For high-end automakers like Land Rover and Audi, sustainable and animal-free textiles, not leather, are the brave new world of interior car design
by HANNAH ELLIOTT
CARBON fibre used to be the ultimate tell when it came to showing just how much money you could throw at your car’s interior. An expansive dash, custom-carved door panels, a US$1,000 (RM4,160) steering wheel in that unmistakable black cross-hatch — and the Nappa leather seats that often pair with it — telegraphed to anyone who cared to look that this was an expensive, sporty and unique whip owned by someone who was possibly important, and at least interesting.
But now it’s time for plants.
“Fifty years ago, a leather couch was the height of luxury,” says Massimo Frascella, Jaguar Land Rover Automotive’s creative director and a practicing vegan. “Now, in the best hotels and homes, you’d never see that. It’s a similar process with cars. Going forward, sustainable design is providing the framework for change.”
Frascella arrived in Manhattan during the New York International Auto Show, which began on April 19, to unveil Land Rover’s new line of leather-free and fully vegan materials developed to outfit its 2020 Range Rover Evoque, Range Rover Velar and Jaguar I-Pace SUVs.
“There are a growing number of people who are concerned with the provenance of the textiles and materials in their vehicle,” he says. The new interiors are meant to attract those consumers for whom the highest form of luxury aligns with their eco beliefs.
The marque’s proprietary Eucalyptus Melange, for example — a textile produced from eucalyptus fibres — uses significantly less water than traditional materials such as plastic and Alcantara, and can be dyed to match any colour of the spectrum. It also uses a durable wool blend, from textile company Kvadrat, that feels like a soft wool sweater. Dinamica Suedecloth is a flameproof and extremely durable, suede-mimicking microfibre made from recycled plastic bottles — 53 per vehicle, on average, according to Land Rover. Taken together, they provide a vegetarian, if not fully animal-product-free, option for the conscientious affluent.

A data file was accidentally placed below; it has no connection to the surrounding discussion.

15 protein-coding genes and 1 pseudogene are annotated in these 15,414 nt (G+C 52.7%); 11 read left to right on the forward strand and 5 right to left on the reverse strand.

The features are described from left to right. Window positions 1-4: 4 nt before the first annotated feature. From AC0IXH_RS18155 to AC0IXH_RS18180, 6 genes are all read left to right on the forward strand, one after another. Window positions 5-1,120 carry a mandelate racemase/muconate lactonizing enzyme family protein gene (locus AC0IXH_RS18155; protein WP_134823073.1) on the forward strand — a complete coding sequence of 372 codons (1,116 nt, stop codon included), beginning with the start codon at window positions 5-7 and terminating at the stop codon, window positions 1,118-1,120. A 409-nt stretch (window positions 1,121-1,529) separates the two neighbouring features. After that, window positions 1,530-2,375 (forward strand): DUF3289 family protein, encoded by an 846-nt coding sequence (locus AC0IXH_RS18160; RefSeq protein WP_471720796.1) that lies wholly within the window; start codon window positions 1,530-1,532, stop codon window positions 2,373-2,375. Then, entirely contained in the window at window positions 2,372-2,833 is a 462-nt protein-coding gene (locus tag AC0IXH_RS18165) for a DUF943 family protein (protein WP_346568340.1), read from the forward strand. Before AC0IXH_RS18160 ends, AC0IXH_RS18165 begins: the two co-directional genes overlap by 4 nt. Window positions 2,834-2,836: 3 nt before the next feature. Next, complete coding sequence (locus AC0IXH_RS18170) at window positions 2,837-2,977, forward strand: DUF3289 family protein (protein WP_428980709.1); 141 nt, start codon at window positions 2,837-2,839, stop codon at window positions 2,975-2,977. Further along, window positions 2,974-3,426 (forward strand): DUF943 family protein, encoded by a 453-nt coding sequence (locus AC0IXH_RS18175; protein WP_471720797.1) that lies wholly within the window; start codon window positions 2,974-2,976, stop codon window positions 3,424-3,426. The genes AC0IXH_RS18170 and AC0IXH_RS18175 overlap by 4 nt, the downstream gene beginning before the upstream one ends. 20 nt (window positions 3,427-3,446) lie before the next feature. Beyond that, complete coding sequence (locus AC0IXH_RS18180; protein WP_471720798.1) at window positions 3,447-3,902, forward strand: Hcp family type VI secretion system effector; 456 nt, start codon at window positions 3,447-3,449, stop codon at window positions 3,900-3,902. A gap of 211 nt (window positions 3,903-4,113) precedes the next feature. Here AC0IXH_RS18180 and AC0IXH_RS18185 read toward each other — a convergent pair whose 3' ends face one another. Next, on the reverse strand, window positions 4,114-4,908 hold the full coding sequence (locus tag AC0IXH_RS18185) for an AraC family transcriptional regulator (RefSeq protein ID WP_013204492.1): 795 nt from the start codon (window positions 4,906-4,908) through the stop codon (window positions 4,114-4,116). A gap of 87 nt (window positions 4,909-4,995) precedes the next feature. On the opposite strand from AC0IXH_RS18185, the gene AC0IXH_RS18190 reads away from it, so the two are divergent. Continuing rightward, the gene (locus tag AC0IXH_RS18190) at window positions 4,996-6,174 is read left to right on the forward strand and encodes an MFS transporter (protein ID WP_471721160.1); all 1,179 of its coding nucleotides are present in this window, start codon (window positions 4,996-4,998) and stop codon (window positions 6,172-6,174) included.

Other carmakers are also adding eco-conscious options to interiors. Volvo has said at least 25% of the plasticlike surfaces in its vehicles will come from sustainable materials, as opposed to oil, by 2025. Toyota Motor Corp makes seat cushion material that uses glycol from renewable sugar cane rather than glycol derived
from petroleum. Hyundai Motor Co sources ground-up volcanic rock to form the support pillar coverings for its sedans; Ford Motor Co developed a seat foam from soybeans; and Faraday Future has toyed with using rock fibres and cotton from discarded garments to line its cars.
Luxury brands have intensified the allure. In the heady world of US$250,000 SUVs and six-figure hybrids, it’s only fitting that the interiors are both plush and sustainable. In this arena, the medium is the message.
“This is part of a bigger global trend that we see continuing to grow,” says Filip Brabec, Audi AG VP for product management.
“It has to do with consumers understanding more and more the implications of how we inhabit the environment, and how and what we eat.”
Synthetic leather alone will make up a US$45 billion industry by 2025, according to business consulting firm Grand View Research, with automotive applications predicted to be the second-largest use for renewable textiles, after home furnishings. In this landscape, “responsibly sourced” and “premium alternatives” are the biggest buzzwords.
Audi has developed sustainable and even carbon-neutral materials for its electric vehicles. The seats of the Q4 e-tron SUV are made from recycled plastic, and the e-tron GT offers an interior option of synthetic leather and recycled microfibres, including a deep-pile Econyl yarn floor carpet made from used fishing nets. The entire car is vegan.
In its Aicon concept, Audi presented seat covers made from Climatex, a dual-layered fabric with a polyester top and pure wool bottom. It was developed in a way so the two layers could be separated by type and recycled at the end of the vehicle’s life. Although it isn’t going into production, these sorts of solutions indicate the way Audi foresees the future of interiors.
“We have had some nice firsts,” Brabec says. “We see this as a big opportunity for us, and we are busy developing even more.” That’s not to say there isn’t still plenty of business to be had in the old-fashioned world of burled walnut and buckskin. Just ask the folks at Bentley.
But Land Rover is anticipating a larger change in consumer tastes. It’s introducing eco-conscious textiles in the Evoque, a model that, though not the company’s biggest seller (that would be the long-popular Range Rover Sport), takes the lead in marketing Land Rover as an upscale, aspirational addition to the garage.
Last year, it sold 9,917 of them in the US; when the Evoque was introduced, 85% of customers who bought one were new to the brand altogether.
Better yet, Frascella says, the materials don’t carry an additional price premium over traditional textiles — unless you count the premium of the additional pleasure they give their Earth-minded users. — Bloomberg